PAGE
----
The Amazon.com page –Â Public Library Books for KindleÂ — has some simple steps on how to search and borrow Kindle books from your local library.
Visit the website of a U.S. library that offers digital services from OverDrive.
Check out a Kindle book (library card required).
Click on “Get for Kindle.” You will then be directed to Amazon.com to redeem your public library loan. You may be required to login to your Amazon.com account — or create a new account — if you’re not already logged in.
Choose to read the book on your Kindle device, free reading app, or Kindle Cloud Reader.
You’ll want to check and see which libraries are supported byÂ OverDrive.
Also helpful is this wiki page ofÂ Ebook Lending Libraries.
It was a smart move on Amazon’s part to make good use of their WhisperSync technology and providing some very useful features for Kindle library patrons. I’m especially happy to see that you’ll be able to save your notes, highlights, and bookmarks, even after the Kindle library book loan period expires. From PC World: “You Can Now Borrow Kindle Books from Libraries” —
“Users can also highlight passages, add notes, and bookmark pages in the books, without worrying about defacing the actual book. Highlights, notes, and bookmarks are stripped from the book when your time with a volume ends, but Amazon saves them on its servers for if you ever happen to borrow the book again.”
At the moment, the initial offerings of Kindle-supported ebooks at libraries appear to be somewhat underwhelming. But, it’s a start.
And from the publishers’ perspective, the new Kindle-Library Loan union appears to be the cause of at least some consternation. From The New York Times: “Amazon’s Kindle Connects Library E-Books” —
Clearly, there are some issues still to be determined between balancing the need on the one hand for publishers to preserve their ebook sales, and for establishing what lending rights a library is entitled to with an ebook on the other hand (i.e., how many times can an ebook be loaned?). In the longer view, I would find it hard to believe that Kindle ebooks in libraries isn’t a good thing for all parties involved. This is, after all, kind of a big deal, in terms of making ebooks that much more mainstream to all book readers. Think of Kindle book borrowing as a potential first step in the consumer/ebook relationship lifecycle. The more that ebooks become a familiar part of mainstream book culture, the more people will become comfortable with the idea of buying ebooks as well.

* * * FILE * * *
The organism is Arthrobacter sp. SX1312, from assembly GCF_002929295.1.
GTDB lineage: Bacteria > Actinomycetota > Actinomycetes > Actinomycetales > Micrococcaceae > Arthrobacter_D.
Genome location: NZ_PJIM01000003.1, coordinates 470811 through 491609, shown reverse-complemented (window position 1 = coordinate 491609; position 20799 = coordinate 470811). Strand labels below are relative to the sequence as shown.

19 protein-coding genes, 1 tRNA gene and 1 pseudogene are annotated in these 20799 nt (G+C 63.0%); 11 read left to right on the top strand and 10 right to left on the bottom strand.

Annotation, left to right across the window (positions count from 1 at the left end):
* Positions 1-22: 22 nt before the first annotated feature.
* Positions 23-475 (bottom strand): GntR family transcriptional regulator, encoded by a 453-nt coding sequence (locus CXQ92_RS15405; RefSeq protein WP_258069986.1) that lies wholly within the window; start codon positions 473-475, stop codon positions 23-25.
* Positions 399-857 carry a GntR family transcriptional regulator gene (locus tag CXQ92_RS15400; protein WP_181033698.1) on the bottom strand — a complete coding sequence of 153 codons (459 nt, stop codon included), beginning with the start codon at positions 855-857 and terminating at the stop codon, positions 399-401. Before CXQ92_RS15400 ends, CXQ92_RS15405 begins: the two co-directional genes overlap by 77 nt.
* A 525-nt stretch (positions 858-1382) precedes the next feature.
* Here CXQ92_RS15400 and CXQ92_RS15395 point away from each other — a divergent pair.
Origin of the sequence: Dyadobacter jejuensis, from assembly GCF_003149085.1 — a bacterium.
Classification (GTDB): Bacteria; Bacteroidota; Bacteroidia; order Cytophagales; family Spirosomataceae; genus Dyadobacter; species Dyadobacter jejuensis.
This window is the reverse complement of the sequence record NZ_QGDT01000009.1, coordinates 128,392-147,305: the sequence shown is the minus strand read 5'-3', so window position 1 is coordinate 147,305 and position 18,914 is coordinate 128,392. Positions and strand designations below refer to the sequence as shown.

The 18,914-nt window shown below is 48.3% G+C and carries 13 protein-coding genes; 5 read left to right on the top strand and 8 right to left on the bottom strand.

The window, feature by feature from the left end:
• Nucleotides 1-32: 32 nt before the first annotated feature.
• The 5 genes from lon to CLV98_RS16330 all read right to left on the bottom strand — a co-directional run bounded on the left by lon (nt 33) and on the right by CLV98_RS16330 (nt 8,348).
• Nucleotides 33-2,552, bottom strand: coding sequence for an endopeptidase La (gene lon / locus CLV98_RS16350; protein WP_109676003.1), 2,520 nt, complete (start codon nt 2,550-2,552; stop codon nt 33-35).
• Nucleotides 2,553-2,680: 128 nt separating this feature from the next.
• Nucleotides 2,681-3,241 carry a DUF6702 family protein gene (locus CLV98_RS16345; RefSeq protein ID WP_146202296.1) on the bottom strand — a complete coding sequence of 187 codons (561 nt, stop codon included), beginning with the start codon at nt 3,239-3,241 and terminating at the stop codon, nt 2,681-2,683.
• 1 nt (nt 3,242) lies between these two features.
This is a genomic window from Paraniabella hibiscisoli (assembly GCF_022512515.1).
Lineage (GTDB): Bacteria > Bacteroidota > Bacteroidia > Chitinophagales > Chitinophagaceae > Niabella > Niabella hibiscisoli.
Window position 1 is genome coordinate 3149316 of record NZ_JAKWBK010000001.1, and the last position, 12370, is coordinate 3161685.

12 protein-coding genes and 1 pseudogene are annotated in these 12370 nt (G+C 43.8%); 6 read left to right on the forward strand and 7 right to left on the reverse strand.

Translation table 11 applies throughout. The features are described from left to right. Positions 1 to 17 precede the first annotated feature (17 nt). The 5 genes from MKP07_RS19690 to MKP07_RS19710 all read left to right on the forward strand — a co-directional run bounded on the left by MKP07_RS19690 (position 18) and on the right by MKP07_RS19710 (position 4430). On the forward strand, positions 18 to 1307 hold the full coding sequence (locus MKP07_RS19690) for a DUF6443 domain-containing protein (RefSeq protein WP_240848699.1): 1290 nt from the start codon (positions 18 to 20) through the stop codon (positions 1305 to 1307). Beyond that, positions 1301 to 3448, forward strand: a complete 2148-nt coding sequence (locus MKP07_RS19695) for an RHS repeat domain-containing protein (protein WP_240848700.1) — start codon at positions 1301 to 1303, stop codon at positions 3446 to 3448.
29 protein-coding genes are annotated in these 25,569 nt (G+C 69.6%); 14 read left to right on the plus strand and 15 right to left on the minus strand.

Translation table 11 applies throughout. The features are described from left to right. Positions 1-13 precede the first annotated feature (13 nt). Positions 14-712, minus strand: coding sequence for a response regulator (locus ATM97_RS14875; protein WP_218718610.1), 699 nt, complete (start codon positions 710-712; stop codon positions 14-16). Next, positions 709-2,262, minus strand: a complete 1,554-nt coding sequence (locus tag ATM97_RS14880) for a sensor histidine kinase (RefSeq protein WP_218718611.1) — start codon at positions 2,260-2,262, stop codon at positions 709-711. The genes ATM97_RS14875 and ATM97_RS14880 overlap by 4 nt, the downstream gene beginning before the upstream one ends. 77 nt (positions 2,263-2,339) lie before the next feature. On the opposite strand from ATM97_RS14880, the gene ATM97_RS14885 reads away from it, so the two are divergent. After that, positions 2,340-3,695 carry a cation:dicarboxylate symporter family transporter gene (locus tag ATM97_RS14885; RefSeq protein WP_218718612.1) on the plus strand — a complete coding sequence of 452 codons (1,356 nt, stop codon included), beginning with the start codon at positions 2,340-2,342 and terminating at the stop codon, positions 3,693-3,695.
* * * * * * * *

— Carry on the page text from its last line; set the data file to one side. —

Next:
After all, some of that tension between libraries and book publisher sales is simply an old question with a new twist — some people prefer to buy books, and some people prefer to rent books. At least for me, I have to think to myself if a book warrants buying and owning forever, or is simply a two-week affair, to be read and forgotten. If I borrow a book from the library, chances are I wasn’t going to buy it in the first place.
From that same NYT article came this interesting piece of information: “About 67 percent of libraries nationally offer access to e-books, up 12 percent from two years ago, according to the American Library Association. Most libraries work through OverDrive, which acts as a middleman between publishers and libraries.”Â I was pleasantly surprised to see that many U.S. libraries offer ebook access.
PC World (“Amazon Kindle E-Book Lending Program: What It Needs to Succeed“)Â take a wide view look at the new Kindle Library loaning program, and some of the key challenges. A little more context on the tug-of-war with the above mentioned issues of Kindle loans vs. book publishers’ bottom lines —
“publishers fought with theÂ Kindle’s lending program, which allowed Kindle owners to lend e-books to anyone with an email address for 14 days. Though lending on the Kindle maintained the e-book’s DRM, the two parties made an agreement that publishers would be allowed to designate which books it wanted to be lendable. The result: Not that many are.Â Basically, if publishers aren’t happy, the Kindle Lending Library won’t work.”
The new Kindle library borrowing could in theory be as good an opportunity as any for libraries and publishers to experiment with new models of book rental. Here’s a very intriguing thought –Â
“Create Two Plans: One-Off Rentals and Monthly Subscriptions –Â Students now canÂ rent e-textbooksÂ for a much lower price than the physical textbook or the e-textbook–Amazon should do the same for the Kindle Lending Library. Give consumers the opportunity to rent e-books one at a time–say two weeks for $2–or let them pay a flat fee through Amazon Prime that offers better savings.”
And finally, Wired (“Amazonâ€™s Kindle Gets a Library Card“) sums up reasons to be optimistic about what Kindle library ebooks means for everyone:
” Itâ€™s a good thing for readers, because theyâ€™ve got access to more free content. Itâ€™s a good thing (I hope) for libraries, who can reach or reconnect with a wide range of patrons in different media. (Letâ€™s hope whatever deal they struck with Amazon doesnâ€™t prove ruinous, or gets slashed back by budget-busting administrative and government crusaders.)
Itâ€™s also a good thing, I think, for Amazon. When the Kindle was introduced, there were many people who argued that Amazon was only trying to preserve one kind of reading â€” direct individual purchase of popular new books â€” and grind every other model to dust.
Now, Amazonâ€™s much more eclectic. Whether itâ€™sÂ book borrowing between users,Â textbook rentals, libraries lending books to local patrons, or (potentially)Â subscription content for Amazon Prime customers, theyâ€™re experimenting with a wide range of approaches to connecting their customers to books.”